When an employee retires, withdrawals from traditional 401(k) accounts are taxed at ordinary income rates. But with a Roth 401(k), withdrawals are generally tax-free.

If you decide to offer a Roth 401(k) option, you must also offer a traditional 401(k) plan where the contributions are taken out before taxes. Like the traditional 401(k) plan, you also need to perform annual nondiscrimination testing on Roth 401(k) plans. A Roth 401(k) plan must be a separate account from the other 401(k) plans you offer.

Here’s everything you need to know about establishing a Roth 401(k) plan for your employees:

  • Who can offer a Roth 401(k) plan:
    • Businesses of any size can offer a Roth 401(k) plan
  • Contribution requirements:
    • Employers are not required to contribute to employees’ Roth 401(k) plans. However, you can choose to match your employees’ contributions to a Roth 401(k) plan
  • Contribution limit:
    • Employees can contribute a maximum of $19,500 to their Roth 401(k) plan in 2021
    • Employees age 50 or older can contribute an additional $6,500 in 2021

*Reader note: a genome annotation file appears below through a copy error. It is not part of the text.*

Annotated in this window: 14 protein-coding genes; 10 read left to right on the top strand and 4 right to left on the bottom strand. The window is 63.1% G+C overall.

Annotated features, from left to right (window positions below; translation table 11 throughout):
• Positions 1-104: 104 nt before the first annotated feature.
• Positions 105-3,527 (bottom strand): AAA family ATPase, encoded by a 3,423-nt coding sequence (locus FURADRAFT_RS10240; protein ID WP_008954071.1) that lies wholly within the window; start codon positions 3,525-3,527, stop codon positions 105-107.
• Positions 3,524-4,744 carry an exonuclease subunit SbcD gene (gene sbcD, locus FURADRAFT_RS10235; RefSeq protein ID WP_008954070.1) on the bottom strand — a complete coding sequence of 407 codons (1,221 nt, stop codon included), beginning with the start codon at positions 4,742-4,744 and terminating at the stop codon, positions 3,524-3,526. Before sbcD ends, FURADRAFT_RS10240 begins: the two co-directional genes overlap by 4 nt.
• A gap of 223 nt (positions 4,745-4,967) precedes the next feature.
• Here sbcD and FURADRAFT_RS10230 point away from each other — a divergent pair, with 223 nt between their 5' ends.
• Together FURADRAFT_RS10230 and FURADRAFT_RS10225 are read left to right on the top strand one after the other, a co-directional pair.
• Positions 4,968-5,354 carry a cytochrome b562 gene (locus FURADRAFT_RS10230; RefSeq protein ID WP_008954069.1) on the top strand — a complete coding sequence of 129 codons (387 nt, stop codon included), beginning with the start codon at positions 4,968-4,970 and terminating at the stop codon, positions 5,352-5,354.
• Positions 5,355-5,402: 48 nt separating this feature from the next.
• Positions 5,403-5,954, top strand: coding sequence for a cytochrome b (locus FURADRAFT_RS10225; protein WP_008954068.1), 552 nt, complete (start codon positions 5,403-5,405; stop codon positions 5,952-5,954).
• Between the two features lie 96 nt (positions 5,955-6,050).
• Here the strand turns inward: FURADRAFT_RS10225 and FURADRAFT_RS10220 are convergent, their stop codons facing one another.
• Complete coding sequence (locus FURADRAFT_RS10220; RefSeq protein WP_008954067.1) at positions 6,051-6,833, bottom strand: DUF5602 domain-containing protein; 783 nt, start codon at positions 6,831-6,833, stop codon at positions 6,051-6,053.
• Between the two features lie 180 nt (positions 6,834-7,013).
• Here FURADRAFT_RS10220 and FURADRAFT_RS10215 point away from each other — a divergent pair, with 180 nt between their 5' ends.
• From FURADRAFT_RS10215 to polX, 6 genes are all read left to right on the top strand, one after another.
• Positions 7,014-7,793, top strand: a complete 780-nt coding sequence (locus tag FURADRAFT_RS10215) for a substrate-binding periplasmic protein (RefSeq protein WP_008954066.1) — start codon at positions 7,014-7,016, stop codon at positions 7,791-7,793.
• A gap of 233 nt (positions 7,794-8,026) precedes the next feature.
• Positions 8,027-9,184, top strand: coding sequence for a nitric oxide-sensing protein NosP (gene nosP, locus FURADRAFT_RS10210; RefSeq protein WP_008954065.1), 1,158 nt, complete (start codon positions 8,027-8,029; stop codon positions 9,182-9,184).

• Plan requirements:
    • You must offer a traditional 401(k) plan in addition to a Roth plan. Create a plan document, establish a trust for the plan’s assets, and provide information to participating employees
  • Filing requirements:
    • File Form 5500 annually
RequirementsEmployee Contribution Limit (2021)Do Employers Need to Contribute?
Traditional 401(k) PlanNoneEmployees under 50: $19,500

Employees 50 or older: $26,000
No
Safe Harbor 401(k) PlanNoneEmployees under 50: $19,500

Employees 50 or older: $26,000
Yes
SIMPLE 401(k) PlanMust have 100 or fewer employeesEmployees under 50: $13,500

Employees 50 or older: $16,500
Yes
Solo 401(k) PlanMust have no employees (except for a spouse or partners)Under 50: $19,500

50 or older: $26,000
No
Roth 401(k) PlanNoneEmployees under 50: $19,500

Employees 50 or older: $26,000
No

Other types of retirement plans

401(k) retirement plans aren’t the only options for business owners to offer employees. You might be able to offer the following:

  • Individual Retirement Arrangement (IRA)
  • Roth IRA
  • 403(b) plan
  • SIMPLE IRA plan
  • Simplified Employee Pension (SEP) plan
  • Salary Reduction Simplified Employee Pension (SARSEP) plan
  • Profit-sharing plan (PSP)
  • Employee stock ownership plan (ESOP)

To learn more about your retirement plan options for your business, check out the IRS’s website for more information.

Need a simple way to deduct your employees’ 401(k) contributions? Patriot’s online payroll software makes it a breeze to track pre-tax and post-tax deductions for 401(k) plans and more. Start your free trial today!

This article has been updated from its original publication date of May 21, 2012.

This is not intended as legal advice; for more information, please click here.